Reviews


Reviews
Minecraft
Playstation Vita Version

By Malcolm Inglis - March 27th, 2015

mcv-1

By now everyone (including your Mom) has probably heard of Minecraft, a game that has transcended beyond what would appear at first glance to be a simple open-world sandbox game to become an international phenomenon. Millions have played it on PC, then on console and now on tablets and handhelds, with the latest delivery platform being the PlayStation Vita.

Despite being playable on almost all gaming devices and millions of YouTube channels full of Minecraft “Let’s Play” videos, I myself have had very limited experience with this title. I had originally played the demo on PC and after a short play-through I kind of found myself at a loss, wondering what the point was. I just didn’t get it; what was the appeal to this low poly-count game with no set objectives? Now, several years later, I’m going to give it another go with 4J Studios’ Minecraft: Playstation Vita Edition to see if I can find the magic behind this game.

Read the rest »


Reviews
Kirby and the Rainbow Curse
Under the spell

By Seán O'Sullivan - March 26th, 2015

kirbyrainbow-1

For ten years now I have been hearing DS fans drone on about how great Kirby: Canvas Curse was – a game designed to show off the capabilities of Nintendo’s first stylus interface. Navigating Kirby through a treacherous world by drawing paths for him to follow wasn’t a pitch that got me enthusiastic enough to try the game for myself, but now that Nintendo has revisited the concept for the Wii U’s Kirby and the Rainbow Curse, I just had to give it a look.

Read the rest »


Reviews
World 1-1
Documentary

By Dana Russo - March 26th, 2015

world1-1-1

Like many people, I had always thought that Pong was the first video game. With its simplistic beeps and boops and green bars, it was known as THE gaming experience of the 70s. There is much debate over which game wins the title of “very first video game ever”, but according to the documentary World 1-1, it was Spacewar!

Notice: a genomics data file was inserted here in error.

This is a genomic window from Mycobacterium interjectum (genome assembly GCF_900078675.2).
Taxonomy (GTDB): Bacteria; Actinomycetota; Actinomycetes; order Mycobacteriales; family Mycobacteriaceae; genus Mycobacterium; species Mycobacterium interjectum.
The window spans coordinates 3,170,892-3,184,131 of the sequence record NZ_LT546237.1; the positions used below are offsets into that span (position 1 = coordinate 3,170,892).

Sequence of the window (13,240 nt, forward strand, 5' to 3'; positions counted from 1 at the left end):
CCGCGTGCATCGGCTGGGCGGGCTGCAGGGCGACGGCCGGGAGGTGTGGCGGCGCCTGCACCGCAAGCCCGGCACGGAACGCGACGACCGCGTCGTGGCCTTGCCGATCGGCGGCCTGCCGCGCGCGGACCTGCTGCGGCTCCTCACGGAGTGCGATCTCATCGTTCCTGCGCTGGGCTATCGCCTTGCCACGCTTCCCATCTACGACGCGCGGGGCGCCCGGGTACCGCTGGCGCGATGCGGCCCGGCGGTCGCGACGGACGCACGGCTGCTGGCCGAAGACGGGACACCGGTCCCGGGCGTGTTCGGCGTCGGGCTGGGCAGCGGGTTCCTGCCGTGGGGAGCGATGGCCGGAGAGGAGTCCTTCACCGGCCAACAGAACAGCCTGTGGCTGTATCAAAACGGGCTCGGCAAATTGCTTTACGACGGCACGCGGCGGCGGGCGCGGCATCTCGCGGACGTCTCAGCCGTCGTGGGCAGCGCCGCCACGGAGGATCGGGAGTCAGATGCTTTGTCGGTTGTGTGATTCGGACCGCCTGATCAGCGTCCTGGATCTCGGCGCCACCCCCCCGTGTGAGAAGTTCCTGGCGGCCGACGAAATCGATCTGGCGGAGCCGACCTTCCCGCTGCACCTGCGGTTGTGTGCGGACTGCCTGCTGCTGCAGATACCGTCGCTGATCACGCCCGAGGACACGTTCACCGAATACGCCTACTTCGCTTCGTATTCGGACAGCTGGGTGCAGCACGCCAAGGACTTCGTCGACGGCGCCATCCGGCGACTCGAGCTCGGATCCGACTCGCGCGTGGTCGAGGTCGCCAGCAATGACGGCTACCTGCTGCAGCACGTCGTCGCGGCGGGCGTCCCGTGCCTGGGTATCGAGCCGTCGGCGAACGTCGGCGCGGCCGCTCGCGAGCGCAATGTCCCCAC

Read the rest »


Reviews
Screamride

By Jorge Figueiredo - March 25th, 2015

sr-1

‎Screamride, by Frontier Developments, must be some sort of preschool for evil geniuses and supervillains. In this construction puzzler for the Xbox One, you are tasked with the creation of mind-bending rides for the purpose of thrilling the riders and destroying property (you have to push the heart rates of the riders to the limit). For many fans of the Roller Coaster Tycoon series, this might be a nice way to change up the formula while maintaining that thrilling feeling of riding a coaster. Unlike its spiritual predecessor, though, there are a number of twists that add a lot of value and fun to the game.

Read the rest »


Byte-Sized Reviews
Dungeon Defenders II

By Jorge Figueiredo - March 23rd, 2015

dd2e-1

A few years ago, I reviewed Trendy Entertainment’s interesting take on tower defense called Dungeon Defenders. The game was a great mix of tower defense, action and RPG, and Ricky and I had a lot of fun trying it out. Now, Trendy is working on a sequel Dungeon Defenders II, which is in early access on Steam. I played with it for a while and am pretty impressed with what I have seen so far.

Read the rest »


Byte-Sized Reviews
Dokuro
PC Version

By Jorge Figueiredo - March 22nd, 2015

dokuro-1

‎Dokuro is a fun title developed by Game Arts that came out for the Playstation Vita a few years ago. This puzzle-platforming game is fun, and its chalk-drawing world looks great on the intended platform. ‎The publisher, Gungho, saw fit to port it over to the PC, and while it looks fine, I think that it makes a much better Vita title.

Read the rest »


Reviews
Avernum 2: Crystal Souls

By Dave McLean - March 21st, 2015

avernum2-1

To me, playing Spiderweb Software’s Avernum 2: Crystal Souls for the PC feels just like playing Dungeons & Dragons. Now, I haven’t played legitimate, tabletop D&D in almost thirty years, and I didn’t really think I missed it since computer RPGs seemed to fill that gap pretty effectively – especially nowadays. When I look at a game like Skyrim, which is huge and beautiful and dynamic, with a first-person view that figuratively puts you right in the boots of your character – when you’ve got all that, who needs a bag of dice and some shoddily painted figurines? But ten minutes into playing Avernum 2, I felt a really powerful nostalgia for those old D&D days. I don’t know if that effect was achieved by design or by accident, and I don’t think I want to know, but I know why it feels so much like old school D&D: it’s all in the exposition.

Read the rest »